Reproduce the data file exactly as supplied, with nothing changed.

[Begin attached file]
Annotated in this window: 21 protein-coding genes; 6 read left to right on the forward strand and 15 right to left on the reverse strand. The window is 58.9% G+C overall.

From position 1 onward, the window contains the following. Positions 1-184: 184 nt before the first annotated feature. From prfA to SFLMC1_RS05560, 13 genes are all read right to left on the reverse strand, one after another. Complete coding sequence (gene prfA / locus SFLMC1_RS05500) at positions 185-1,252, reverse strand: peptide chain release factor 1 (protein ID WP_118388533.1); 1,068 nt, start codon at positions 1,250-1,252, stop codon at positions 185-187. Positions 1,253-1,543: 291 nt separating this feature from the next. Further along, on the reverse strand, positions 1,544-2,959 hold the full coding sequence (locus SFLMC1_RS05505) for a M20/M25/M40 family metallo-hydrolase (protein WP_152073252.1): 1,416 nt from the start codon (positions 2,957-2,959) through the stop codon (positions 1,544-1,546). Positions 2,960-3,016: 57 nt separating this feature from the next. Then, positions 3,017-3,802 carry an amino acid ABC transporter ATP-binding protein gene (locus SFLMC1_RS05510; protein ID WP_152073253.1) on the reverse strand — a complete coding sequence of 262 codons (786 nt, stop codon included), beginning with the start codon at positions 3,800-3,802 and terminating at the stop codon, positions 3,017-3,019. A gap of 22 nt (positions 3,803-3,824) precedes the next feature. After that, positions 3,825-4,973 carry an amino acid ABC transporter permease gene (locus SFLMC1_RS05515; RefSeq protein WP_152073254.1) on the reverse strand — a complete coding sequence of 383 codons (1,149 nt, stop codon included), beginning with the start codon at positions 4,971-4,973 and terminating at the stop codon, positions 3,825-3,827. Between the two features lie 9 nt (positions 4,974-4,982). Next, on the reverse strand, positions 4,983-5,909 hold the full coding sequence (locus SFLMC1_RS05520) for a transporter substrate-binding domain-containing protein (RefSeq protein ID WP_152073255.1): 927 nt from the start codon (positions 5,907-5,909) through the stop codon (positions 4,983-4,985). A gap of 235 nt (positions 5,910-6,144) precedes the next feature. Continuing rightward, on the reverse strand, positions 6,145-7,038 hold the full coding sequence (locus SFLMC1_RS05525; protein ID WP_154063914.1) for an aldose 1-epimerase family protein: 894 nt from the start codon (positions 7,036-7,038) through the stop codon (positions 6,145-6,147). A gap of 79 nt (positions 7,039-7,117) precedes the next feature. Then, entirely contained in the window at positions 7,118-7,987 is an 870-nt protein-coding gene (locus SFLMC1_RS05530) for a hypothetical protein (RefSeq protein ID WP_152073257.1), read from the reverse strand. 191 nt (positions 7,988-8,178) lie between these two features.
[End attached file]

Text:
Annotated in this window: 21 protein-coding genes; 6 read left to right on the forward strand and 15 right to left on the reverse strand. The window is 58.9% G+C overall.

From position 1 onward, the window contains the following. Positions 1-184: 184 nt before the first annotated feature. From prfA to SFLMC1_RS05560, 13 genes are all read right to left on the reverse strand, one after another. Complete coding sequence (gene prfA / locus SFLMC1_RS05500) at positions 185-1,252, reverse strand: peptide chain release factor 1 (protein ID WP_118388533.1); 1,068 nt, start codon at positions 1,250-1,252, stop codon at positions 185-187. Positions 1,253-1,543: 291 nt separating this feature from the next. Further along, on the reverse strand, positions 1,544-2,959 hold the full coding sequence (locus SFLMC1_RS05505) for a M20/M25/M40 family metallo-hydrolase (protein WP_152073252.1): 1,416 nt from the start codon (positions 2,957-2,959) through the stop codon (positions 1,544-1,546). Positions 2,960-3,016: 57 nt separating this feature from the next. Then, positions 3,017-3,802 carry an amino acid ABC transporter ATP-binding protein gene (locus SFLMC1_RS05510; protein ID WP_152073253.1) on the reverse strand — a complete coding sequence of 262 codons (786 nt, stop codon included), beginning with the start codon at positions 3,800-3,802 and terminating at the stop codon, positions 3,017-3,019. A gap of 22 nt (positions 3,803-3,824) precedes the next feature. After that, positions 3,825-4,973 carry an amino acid ABC transporter permease gene (locus SFLMC1_RS05515; RefSeq protein WP_152073254.1) on the reverse strand — a complete coding sequence of 383 codons (1,149 nt, stop codon included), beginning with the start codon at positions 4,971-4,973 and terminating at the stop codon, positions 3,825-3,827. Between the two features lie 9 nt (positions 4,974-4,982). Next, on the reverse strand, positions 4,983-5,909 hold the full coding sequence (locus SFLMC1_RS05520) for a transporter substrate-binding domain-containing protein (RefSeq protein ID WP_152073255.1): 927 nt from the start codon (positions 5,907-5,909) through the stop codon (positions 4,983-4,985). A gap of 235 nt (positions 5,910-6,144) precedes the next feature. Continuing rightward, on the reverse strand, positions 6,145-7,038 hold the full coding sequence (locus SFLMC1_RS05525; protein ID WP_154063914.1) for an aldose 1-epimerase family protein: 894 nt from the start codon (positions 7,036-7,038) through the stop codon (positions 6,145-6,147). A gap of 79 nt (positions 7,039-7,117) precedes the next feature. Then, entirely contained in the window at positions 7,118-7,987 is an 870-nt protein-coding gene (locus SFLMC1_RS05530) for a hypothetical protein (RefSeq protein ID WP_152073257.1), read from the reverse strand. 191 nt (positions 7,988-8,178) lie between these two features.